Gymming six days a week to get chiselled pecs and washboard abs is clearly not for everyone, which is why there are so many people moaning about their physical imperfections. It's also the reason why the list of reasons why people cannot or should not exercise is longer than why they should.
Then there's the other set that works out for all the wrong reasons. Since the myths around exercise are as many as those around fad diets, HT Sunday examines how ten most popular misconceptions about working out stack up against scientific fact:
I want to spot-reduce fat from one part of the body
Your trainer and friends may tell you it's possible, but scientific evidence shows it's not. If you exercise enough, you will lose weight from all parts of your body, and not selectively from your waist, thighs or hips. Fat from the area where you put on weight first is the last to go. For most men, that is the belly, and for women, it's hips and thighs.
I'm a night owl, I can't exercise in the morning
Most people believe that you get an energy boost from morning exercise, but working out at night interferes with sleep. Fortunately, there is no one best time to exercise. What's important is fitting a fitness schedule into your day. Just make sure to always work-out two hours after eating and one hour before bedtime. Exercising a couple of hours before bedtime will, in fact, probably help you sleep better.
Yoga's all I need to be fit
Yoga is great for flexibility and toning muscles, but does little for cardiovascular fitness.
For that, you need to do aerobic exercises for 40 minutes to an hour, never for less than 30 minutes. You start getting cardiovascular benefits only if the heart rate stays elevated for 20 minutes. Beginners should start with 40 minutes of low-impact aerobics (walking, running) benefits three times a week and gradually increase it to 40 minutes of moderate activity five times a week.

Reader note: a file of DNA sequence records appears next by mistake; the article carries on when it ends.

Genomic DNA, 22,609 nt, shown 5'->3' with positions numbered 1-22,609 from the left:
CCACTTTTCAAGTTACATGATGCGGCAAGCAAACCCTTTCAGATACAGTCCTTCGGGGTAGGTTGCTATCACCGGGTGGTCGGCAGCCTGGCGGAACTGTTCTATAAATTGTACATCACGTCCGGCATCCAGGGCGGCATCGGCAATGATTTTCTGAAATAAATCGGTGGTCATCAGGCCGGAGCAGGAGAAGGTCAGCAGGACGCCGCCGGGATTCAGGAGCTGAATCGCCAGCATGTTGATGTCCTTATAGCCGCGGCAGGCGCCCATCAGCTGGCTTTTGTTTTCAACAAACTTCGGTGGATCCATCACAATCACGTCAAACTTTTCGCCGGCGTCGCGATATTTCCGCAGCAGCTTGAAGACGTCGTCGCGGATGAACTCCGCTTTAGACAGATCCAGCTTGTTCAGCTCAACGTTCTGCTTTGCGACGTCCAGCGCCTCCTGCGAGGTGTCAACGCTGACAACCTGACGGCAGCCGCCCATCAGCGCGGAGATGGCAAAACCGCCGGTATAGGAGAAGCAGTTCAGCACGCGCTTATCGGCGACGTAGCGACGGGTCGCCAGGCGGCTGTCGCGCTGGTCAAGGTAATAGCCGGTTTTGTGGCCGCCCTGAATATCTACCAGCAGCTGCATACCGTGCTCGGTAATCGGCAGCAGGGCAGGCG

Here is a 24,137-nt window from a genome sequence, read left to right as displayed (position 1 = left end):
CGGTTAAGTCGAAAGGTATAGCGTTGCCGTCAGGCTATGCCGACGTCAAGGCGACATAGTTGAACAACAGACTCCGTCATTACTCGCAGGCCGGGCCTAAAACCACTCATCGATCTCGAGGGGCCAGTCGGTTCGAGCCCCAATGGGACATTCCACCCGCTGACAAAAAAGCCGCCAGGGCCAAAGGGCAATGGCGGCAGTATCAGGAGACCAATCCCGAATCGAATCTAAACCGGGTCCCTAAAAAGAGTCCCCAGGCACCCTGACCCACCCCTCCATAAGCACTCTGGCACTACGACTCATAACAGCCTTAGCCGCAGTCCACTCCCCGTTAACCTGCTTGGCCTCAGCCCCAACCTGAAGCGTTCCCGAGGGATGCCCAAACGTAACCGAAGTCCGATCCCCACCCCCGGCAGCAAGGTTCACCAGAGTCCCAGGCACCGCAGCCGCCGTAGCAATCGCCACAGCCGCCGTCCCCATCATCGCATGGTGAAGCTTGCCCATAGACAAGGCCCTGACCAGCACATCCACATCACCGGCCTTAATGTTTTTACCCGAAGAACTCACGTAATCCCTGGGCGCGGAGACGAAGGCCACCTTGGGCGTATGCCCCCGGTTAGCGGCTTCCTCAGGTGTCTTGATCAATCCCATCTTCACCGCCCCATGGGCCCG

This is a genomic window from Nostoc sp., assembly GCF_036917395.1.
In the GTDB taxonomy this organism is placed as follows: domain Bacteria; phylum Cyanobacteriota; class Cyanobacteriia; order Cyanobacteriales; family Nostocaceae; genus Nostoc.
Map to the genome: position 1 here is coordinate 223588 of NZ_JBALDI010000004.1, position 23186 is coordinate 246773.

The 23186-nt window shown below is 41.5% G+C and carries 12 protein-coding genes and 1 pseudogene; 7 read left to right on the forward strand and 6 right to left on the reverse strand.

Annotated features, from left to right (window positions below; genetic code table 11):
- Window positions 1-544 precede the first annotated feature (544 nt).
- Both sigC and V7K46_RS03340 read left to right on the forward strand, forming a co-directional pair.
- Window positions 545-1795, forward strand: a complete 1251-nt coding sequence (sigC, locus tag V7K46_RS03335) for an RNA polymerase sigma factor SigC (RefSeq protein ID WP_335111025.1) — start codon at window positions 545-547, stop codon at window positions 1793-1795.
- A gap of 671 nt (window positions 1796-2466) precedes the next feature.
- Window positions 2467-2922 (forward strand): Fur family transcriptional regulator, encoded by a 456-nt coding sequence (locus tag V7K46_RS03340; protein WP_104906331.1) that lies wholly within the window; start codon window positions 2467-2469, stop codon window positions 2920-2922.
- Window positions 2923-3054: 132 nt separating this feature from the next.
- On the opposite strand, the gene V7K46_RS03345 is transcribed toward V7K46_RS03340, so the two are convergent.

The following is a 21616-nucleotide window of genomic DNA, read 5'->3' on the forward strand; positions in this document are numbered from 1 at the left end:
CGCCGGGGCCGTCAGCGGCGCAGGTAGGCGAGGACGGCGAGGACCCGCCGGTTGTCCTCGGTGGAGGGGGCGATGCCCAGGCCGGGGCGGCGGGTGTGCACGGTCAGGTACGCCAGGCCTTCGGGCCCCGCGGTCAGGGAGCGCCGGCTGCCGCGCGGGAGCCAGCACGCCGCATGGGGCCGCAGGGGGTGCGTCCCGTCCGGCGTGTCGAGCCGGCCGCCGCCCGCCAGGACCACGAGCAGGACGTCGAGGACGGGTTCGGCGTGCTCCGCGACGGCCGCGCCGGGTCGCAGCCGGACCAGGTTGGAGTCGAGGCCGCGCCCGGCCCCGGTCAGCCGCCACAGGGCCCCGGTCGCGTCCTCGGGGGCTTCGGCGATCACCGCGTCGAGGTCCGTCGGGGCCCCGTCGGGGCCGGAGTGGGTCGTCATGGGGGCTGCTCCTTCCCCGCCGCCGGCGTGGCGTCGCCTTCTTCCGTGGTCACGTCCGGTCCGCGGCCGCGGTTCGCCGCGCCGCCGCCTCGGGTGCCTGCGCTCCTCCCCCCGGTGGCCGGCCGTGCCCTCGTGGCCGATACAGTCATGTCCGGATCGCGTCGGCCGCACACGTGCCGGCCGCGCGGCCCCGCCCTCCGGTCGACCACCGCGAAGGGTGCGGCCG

I'm physically active, I don't need exercise
As little as 40 minutes of activity such as housework is enough to keep you healthy, recommends the World Health Organisation. Not quite.
While this is the bare minimum you need to do to ensure people don't mistake you for a vegetable, you need to sweat it a little if you really want to shape up. There is no excuse for being inactive. If you don't like gyms, you can walk, spot jog, do push-ups or rearrange your room.
More intense the workout, the more fat you burn
Not necessarily. It's best to go by your target heart rate. If you exercise too hard and fast, you may be burning fewer calories than in less intense workouts because your body cannot get enough oxygen to burn the fat effectively.
Sit-ups and crucnches give you flat abs
Sit-ups and crunches strengthen abdominal muscles but cannot get rid of all the fat. To flatten your belly, you need to get rid of the fat fiest by burning more calories. Only after you get rid of the stomach fat that your abs will show.
I'm too old to start weight training
Everyone loses some muscle with age, but weight training helps slow the decline. Even the very old and frail — deconditioned 72 to 98-year-olds — benefited from a 10-week programme of weight-training, confirmed a st udy in the European Journal of Clinical Nutrition. Using free weights (barbells and dumbbells) and machines with adjustable tensions led to slight increase in muscle mass but a substantial increase in muscle strength. This meant better balance, fewer falls, improved mental alertness, increased immunity and less depression.
Weight-training makes you bulky
It takes professional months — often years — of hard training with very heavy weights and prescription supplements to bulk up. Moderate weights and many repetitions help tone and strengthen without making you look like the Incredible Hulk.
I can't run, I have high blood pressure
As long as you don't overdo it, you don't need a medical certificate to start exercising. Everyone over 35 years, however, should have a medical exam that includes a treadmill stress test to measure cardiovascular fitness. If anything, exercise helps to lower blood-pressure and help control diabetes better.
Running is bad for my knees
No, it actually protects your knees from damage and pain. Regular runners have 25 per cent less musculoskeletal pain and arthritis than non-runners when they get older, reported Researchers from Stanford University in southern California in Arthritis Research and Therapy.
The joints, tendons, ligaments and muscles of runners get conditioned to the habitual pounding and help their joints withstand the stresses of ageing.